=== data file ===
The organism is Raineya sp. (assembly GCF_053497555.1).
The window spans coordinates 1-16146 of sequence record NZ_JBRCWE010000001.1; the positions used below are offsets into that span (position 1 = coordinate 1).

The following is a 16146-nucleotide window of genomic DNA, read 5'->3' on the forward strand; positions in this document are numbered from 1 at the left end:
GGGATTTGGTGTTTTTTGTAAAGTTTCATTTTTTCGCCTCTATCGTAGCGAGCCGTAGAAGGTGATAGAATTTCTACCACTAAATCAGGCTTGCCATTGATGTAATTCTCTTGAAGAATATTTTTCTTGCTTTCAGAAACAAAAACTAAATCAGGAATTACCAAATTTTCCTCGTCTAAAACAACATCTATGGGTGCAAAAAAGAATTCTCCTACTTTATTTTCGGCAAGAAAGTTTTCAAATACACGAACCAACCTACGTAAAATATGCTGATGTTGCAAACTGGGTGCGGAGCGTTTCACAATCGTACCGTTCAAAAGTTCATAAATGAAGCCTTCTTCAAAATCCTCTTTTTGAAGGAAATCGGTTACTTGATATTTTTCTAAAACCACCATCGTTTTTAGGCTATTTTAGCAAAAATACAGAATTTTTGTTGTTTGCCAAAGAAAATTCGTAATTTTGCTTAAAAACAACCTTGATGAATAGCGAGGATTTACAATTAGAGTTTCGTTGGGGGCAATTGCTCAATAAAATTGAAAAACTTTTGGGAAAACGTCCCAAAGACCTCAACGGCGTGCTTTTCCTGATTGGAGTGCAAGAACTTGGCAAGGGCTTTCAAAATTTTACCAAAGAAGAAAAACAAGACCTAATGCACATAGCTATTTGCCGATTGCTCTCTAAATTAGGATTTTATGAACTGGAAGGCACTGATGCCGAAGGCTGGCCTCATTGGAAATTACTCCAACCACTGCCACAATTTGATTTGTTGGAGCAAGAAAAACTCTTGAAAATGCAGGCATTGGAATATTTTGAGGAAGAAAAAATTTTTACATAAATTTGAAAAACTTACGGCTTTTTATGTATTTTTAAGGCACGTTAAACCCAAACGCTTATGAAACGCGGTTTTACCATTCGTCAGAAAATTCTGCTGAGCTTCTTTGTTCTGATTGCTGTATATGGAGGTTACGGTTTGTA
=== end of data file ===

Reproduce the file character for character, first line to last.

The organism is Raineya sp. (assembly GCF_053497555.1).
The window spans coordinates 1-16146 of sequence record NZ_JBRCWE010000001.1; the positions used below are offsets into that span (position 1 = coordinate 1).

The following is a 16146-nucleotide window of genomic DNA, read 5'->3' on the forward strand; positions in this document are numbered from 1 at the left end:
GGGATTTGGTGTTTTTTGTAAAGTTTCATTTTTTCGCCTCTATCGTAGCGAGCCGTAGAAGGTGATAGAATTTCTACCACTAAATCAGGCTTGCCATTGATGTAATTCTCTTGAAGAATATTTTTCTTGCTTTCAGAAACAAAAACTAAATCAGGAATTACCAAATTTTCCTCGTCTAAAACAACATCTATGGGTGCAAAAAAGAATTCTCCTACTTTATTTTCGGCAAGAAAGTTTTCAAATACACGAACCAACCTACGTAAAATATGCTGATGTTGCAAACTGGGTGCGGAGCGTTTCACAATCGTACCGTTCAAAAGTTCATAAATGAAGCCTTCTTCAAAATCCTCTTTTTGAAGGAAATCGGTTACTTGATATTTTTCTAAAACCACCATCGTTTTTAGGCTATTTTAGCAAAAATACAGAATTTTTGTTGTTTGCCAAAGAAAATTCGTAATTTTGCTTAAAAACAACCTTGATGAATAGCGAGGATTTACAATTAGAGTTTCGTTGGGGGCAATTGCTCAATAAAATTGAAAAACTTTTGGGAAAACGTCCCAAAGACCTCAACGGCGTGCTTTTCCTGATTGGAGTGCAAGAACTTGGCAAGGGCTTTCAAAATTTTACCAAAGAAGAAAAACAAGACCTAATGCACATAGCTATTTGCCGATTGCTCTCTAAATTAGGATTTTATGAACTGGAAGGCACTGATGCCGAAGGCTGGCCTCATTGGAAATTACTCCAACCACTGCCACAATTTGATTTGTTGGAGCAAGAAAAACTCTTGAAAATGCAGGCATTGGAATATTTTGAGGAAGAAAAAATTTTTACATAAATTTGAAAAACTTACGGCTTTTTATGTATTTTTAAGGCACGTTAAACCCAAACGCTTATGAAACGCGGTTTTACCATTCGTCAGAAAATTCTGCTGAGCTTCTTTGTTCTGATTGCTGTATATGGAGGTTACGGTTTGTA